Cancer cells employ an evolutionarily conserved polyploidization program to resist therapy

Pienta, K.J. ✉; Hammarlund, E.U.; Austin, R.H.; Axelrod, R.; Brown, J.S.; Amend, S.R.

Angol nyelvű Tudományos Szakcikk (Folyóiratcikk)
  • SJR Scopus - Cancer Research: D1
Azonosítók
Unusually large cancer cells with abnormal nuclei have been documented in the cancer literature since 1858. For more than 100 years, they have been generally disregarded as irreversibly senescent or dying cells, too morphologically misshapen and chromatin too disorganized to be functional. Cell enlargement, accompanied by whole genome doubling or more, is observed across organisms, often associated with mitigation strategies against environmental change, severe stress, or the lack of nutrients. Our comparison of the mechanisms for polyploidization in other organisms and non-transformed tissues suggest that cancer cells draw from a conserved program for their survival, utilizing whole genome doubling and pausing proliferation to survive stress. These polyaneuploid cancer cells (PACCs) are the source of therapeutic resistance, responsible for cancer recurrence and, ultimately, cancer lethality. © 2020 The Author(s)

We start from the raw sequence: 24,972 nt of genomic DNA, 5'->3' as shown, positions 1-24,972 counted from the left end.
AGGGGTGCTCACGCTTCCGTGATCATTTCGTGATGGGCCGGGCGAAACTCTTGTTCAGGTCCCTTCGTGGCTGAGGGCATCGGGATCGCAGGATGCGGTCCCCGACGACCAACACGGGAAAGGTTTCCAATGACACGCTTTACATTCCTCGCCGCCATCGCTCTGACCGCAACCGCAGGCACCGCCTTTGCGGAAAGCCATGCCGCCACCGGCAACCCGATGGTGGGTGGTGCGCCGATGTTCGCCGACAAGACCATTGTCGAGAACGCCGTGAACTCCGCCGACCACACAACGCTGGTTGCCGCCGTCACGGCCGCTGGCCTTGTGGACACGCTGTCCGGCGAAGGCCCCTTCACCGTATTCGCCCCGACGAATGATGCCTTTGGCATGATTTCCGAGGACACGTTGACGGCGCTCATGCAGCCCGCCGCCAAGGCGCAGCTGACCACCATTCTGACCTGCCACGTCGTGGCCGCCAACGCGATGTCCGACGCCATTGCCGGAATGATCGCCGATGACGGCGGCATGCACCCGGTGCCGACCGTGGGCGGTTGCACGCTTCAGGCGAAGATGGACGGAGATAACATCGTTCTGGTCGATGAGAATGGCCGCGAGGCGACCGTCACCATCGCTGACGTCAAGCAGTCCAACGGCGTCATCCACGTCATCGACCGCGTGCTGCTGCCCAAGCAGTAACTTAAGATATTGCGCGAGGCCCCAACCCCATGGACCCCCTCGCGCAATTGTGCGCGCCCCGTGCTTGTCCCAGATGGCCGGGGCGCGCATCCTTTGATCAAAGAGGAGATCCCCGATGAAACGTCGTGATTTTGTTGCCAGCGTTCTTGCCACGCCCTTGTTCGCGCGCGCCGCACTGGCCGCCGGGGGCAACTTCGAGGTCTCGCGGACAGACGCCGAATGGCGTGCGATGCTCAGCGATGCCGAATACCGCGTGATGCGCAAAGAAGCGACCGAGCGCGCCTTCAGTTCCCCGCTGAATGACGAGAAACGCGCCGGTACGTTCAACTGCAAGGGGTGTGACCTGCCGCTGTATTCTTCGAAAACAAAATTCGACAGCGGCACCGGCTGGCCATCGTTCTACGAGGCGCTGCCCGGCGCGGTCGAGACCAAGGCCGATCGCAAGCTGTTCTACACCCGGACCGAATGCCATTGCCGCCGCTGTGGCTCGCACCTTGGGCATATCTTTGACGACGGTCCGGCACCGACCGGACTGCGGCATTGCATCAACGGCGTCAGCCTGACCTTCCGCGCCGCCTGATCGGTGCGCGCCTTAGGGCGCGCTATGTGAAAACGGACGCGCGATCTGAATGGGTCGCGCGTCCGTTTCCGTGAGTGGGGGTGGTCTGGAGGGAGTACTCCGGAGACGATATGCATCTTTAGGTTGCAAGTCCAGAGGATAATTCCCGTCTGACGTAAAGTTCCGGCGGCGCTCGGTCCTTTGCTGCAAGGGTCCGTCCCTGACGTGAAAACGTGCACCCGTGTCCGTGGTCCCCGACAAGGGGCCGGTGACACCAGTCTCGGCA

Hivatkozás stílusok: IEEEACMAPAChicagoHarvardCSLMásolásNyomtatás
2021-08-05 01:11